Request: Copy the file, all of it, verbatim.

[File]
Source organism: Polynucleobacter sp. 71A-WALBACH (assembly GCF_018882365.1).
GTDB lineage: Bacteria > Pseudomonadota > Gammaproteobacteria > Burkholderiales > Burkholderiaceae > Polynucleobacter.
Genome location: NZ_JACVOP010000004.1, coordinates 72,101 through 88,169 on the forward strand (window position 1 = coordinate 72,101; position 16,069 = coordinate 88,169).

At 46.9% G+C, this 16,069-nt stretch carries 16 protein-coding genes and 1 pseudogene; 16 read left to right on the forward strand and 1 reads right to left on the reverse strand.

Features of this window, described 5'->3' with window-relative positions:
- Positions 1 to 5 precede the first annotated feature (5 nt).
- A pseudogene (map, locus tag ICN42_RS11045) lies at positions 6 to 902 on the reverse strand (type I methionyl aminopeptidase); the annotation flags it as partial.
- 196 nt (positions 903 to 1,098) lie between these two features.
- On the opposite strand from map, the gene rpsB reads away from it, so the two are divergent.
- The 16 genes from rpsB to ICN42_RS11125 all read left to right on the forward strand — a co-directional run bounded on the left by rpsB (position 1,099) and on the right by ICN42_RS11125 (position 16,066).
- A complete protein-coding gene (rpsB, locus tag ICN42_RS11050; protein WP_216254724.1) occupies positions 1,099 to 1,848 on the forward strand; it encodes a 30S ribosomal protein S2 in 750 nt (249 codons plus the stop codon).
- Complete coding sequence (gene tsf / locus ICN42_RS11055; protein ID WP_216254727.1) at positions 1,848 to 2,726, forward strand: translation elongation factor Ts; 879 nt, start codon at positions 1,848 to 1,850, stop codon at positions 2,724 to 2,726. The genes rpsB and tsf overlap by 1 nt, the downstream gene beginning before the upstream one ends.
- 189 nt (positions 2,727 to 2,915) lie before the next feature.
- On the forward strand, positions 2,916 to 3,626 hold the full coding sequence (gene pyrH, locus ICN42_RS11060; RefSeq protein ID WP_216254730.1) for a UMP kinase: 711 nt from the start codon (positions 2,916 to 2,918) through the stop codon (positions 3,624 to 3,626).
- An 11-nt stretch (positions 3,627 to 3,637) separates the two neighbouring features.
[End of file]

Source organism: Polynucleobacter sp. 71A-WALBACH (assembly GCF_018882365.1).
GTDB lineage: Bacteria > Pseudomonadota > Gammaproteobacteria > Burkholderiales > Burkholderiaceae > Polynucleobacter.
Genome location: NZ_JACVOP010000004.1, coordinates 72,101 through 88,169 on the forward strand (window position 1 = coordinate 72,101; position 16,069 = coordinate 88,169).

At 46.9% G+C, this 16,069-nt stretch carries 16 protein-coding genes and 1 pseudogene; 16 read left to right on the forward strand and 1 reads right to left on the reverse strand.

Features of this window, described 5'->3' with window-relative positions:
- Positions 1 to 5 precede the first annotated feature (5 nt).
- A pseudogene (map, locus tag ICN42_RS11045) lies at positions 6 to 902 on the reverse strand (type I methionyl aminopeptidase); the annotation flags it as partial.
- 196 nt (positions 903 to 1,098) lie between these two features.
- On the opposite strand from map, the gene rpsB reads away from it, so the two are divergent.
- The 16 genes from rpsB to ICN42_RS11125 all read left to right on the forward strand — a co-directional run bounded on the left by rpsB (position 1,099) and on the right by ICN42_RS11125 (position 16,066).
- A complete protein-coding gene (rpsB, locus tag ICN42_RS11050; protein WP_216254724.1) occupies positions 1,099 to 1,848 on the forward strand; it encodes a 30S ribosomal protein S2 in 750 nt (249 codons plus the stop codon).
- Complete coding sequence (gene tsf / locus ICN42_RS11055; protein ID WP_216254727.1) at positions 1,848 to 2,726, forward strand: translation elongation factor Ts; 879 nt, start codon at positions 1,848 to 1,850, stop codon at positions 2,724 to 2,726. The genes rpsB and tsf overlap by 1 nt, the downstream gene beginning before the upstream one ends.
- 189 nt (positions 2,727 to 2,915) lie before the next feature.
- On the forward strand, positions 2,916 to 3,626 hold the full coding sequence (gene pyrH, locus ICN42_RS11060; RefSeq protein ID WP_216254730.1) for a UMP kinase: 711 nt from the start codon (positions 2,916 to 2,918) through the stop codon (positions 3,624 to 3,626).
- An 11-nt stretch (positions 3,627 to 3,637) separates the two neighbouring features.